Compassionate Veterinary Care, Chicago
Other veterinarians, like Dr. Amir Shanan, are at different places on the pet hospice path. Shanan and his wife, Liat, share
a common vision that spans from combining pet hospice, pet home euthanasia, pet memorials, burial and cremation, bereavement
counseling and more for pet owners who face end-of-life decisions. Amir says this is a very emotional time for pet owners,
who often find him when their veterinarians tell them there are no treatment options left for their pets. His greatest frustration
is that he could do so much more to help make the last stage of a pet's life easier for owners if given the opportunity to
see the patients sooner.
Shanan has a conventional companion-animal practice on the near north side of Chicago. He believes so much in the need for
this type of service, he hired an associate to see patients at the hospital so that he could devote time to developing pet
hospice into a referral service for northern Illinois. Sometimes, he says, when he goes out on calls, he discovers that euthanasia
can be delayed. He offers those clients the option of pet hospice care. Other times, euthanasia is the only option, and he
performs this service for them.
Pet hospice requires training in end-of-life communication and grief support as well as creative treatment modalities to keep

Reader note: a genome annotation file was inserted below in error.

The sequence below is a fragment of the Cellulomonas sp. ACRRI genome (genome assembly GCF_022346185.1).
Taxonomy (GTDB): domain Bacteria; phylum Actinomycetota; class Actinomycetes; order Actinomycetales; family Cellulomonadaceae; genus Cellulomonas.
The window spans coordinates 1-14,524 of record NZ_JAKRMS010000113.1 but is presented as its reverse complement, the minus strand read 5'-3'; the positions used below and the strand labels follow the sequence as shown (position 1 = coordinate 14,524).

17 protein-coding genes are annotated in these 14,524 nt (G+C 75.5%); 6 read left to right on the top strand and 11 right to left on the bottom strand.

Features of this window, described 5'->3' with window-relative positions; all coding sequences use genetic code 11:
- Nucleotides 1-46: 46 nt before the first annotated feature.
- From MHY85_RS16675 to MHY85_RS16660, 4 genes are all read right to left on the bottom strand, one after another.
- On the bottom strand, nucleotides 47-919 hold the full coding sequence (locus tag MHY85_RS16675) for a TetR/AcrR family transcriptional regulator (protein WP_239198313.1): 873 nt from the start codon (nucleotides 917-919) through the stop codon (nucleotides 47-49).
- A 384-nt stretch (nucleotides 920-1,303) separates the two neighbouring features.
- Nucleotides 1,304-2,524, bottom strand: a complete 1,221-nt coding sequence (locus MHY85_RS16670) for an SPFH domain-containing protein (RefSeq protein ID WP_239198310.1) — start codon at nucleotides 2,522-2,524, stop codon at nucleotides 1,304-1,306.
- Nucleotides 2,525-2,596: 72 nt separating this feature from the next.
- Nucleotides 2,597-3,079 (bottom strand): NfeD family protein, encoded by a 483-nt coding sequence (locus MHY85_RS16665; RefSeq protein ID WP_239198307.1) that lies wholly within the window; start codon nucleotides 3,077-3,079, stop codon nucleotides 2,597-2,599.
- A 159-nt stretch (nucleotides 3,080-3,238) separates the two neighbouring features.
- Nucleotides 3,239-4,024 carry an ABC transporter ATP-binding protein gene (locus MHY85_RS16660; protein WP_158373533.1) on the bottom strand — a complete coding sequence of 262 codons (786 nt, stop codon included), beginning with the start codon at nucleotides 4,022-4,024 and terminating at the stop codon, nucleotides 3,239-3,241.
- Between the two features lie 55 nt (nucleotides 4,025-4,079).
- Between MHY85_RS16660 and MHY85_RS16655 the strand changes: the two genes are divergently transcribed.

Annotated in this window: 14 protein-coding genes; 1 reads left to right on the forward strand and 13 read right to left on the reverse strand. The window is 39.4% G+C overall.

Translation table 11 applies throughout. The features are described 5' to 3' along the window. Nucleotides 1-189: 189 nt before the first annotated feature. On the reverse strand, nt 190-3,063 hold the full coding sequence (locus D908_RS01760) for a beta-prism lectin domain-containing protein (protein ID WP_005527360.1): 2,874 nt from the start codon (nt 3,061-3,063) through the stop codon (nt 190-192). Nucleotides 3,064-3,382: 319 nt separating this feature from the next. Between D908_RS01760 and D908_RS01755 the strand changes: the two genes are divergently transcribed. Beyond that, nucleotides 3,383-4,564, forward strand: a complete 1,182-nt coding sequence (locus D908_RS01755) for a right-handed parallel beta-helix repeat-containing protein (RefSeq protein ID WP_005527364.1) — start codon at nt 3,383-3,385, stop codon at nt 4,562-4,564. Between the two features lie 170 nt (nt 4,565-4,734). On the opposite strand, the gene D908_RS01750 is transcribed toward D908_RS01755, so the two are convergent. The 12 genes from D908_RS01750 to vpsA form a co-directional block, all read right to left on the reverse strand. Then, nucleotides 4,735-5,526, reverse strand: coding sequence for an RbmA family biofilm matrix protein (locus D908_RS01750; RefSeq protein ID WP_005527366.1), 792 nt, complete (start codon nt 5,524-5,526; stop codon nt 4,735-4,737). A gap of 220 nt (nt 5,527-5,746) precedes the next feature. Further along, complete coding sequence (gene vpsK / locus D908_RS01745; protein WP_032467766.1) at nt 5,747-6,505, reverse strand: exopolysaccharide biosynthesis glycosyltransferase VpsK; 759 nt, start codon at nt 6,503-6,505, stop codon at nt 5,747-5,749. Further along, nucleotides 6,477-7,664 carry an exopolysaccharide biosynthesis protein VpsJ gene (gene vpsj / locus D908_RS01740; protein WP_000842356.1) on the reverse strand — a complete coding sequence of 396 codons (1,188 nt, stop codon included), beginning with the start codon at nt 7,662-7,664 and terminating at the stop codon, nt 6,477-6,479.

pets comfortable within the realm of what their owners can manage. Shanan spends a lot of time educating clients about the
progression of their pets' diseases, what to expect and what they can do to help their pets. Shanan says he is always touched
by the gratitude pet owner's express when he can give them ways to extend their pets' lives. A few more weeks, days, and,
sometimes, hours can make a very meaningful difference. In the hope of encouraging hospice referrals from local practices,
Shanan started visiting nearby emergency practices to explain pet hospice to veterinarians and hospital teams. He encourages
doctors to refer patients to him while there is still time to help them and their owners in a pet-hospice program.
"Most veterinarians agree with the goals of pet hospice once they understand that hospice care allows the pet to enjoy the
last days of life in familiar surroundings in the company of loved ones and that it allows the family to have more time with
their pet and prepare for the loss of this beloved family member," Shanan says. Most pet hospitals and ER practices, he says,
lack the time and training necessary to provide the clients effective emotional support and the ongoing medical attention
that pets in hospice need.
This pet hospice program fills that gap and gives them a way to offer hospice care for pets near the end of their lives.
To help veterinarians who want to know more about pet hospice care, Shanan founded the International Association for Animal
Hospice and Palliative Care (IAAHPC). The IAAHPC is planning to publish guidelines for pet hospice care for veterinarians
and other pet hospice professionals later this year. Shanan feels that pet hospice care demands such specialized skills that
it should become a recognized specialty in veterinary medicine.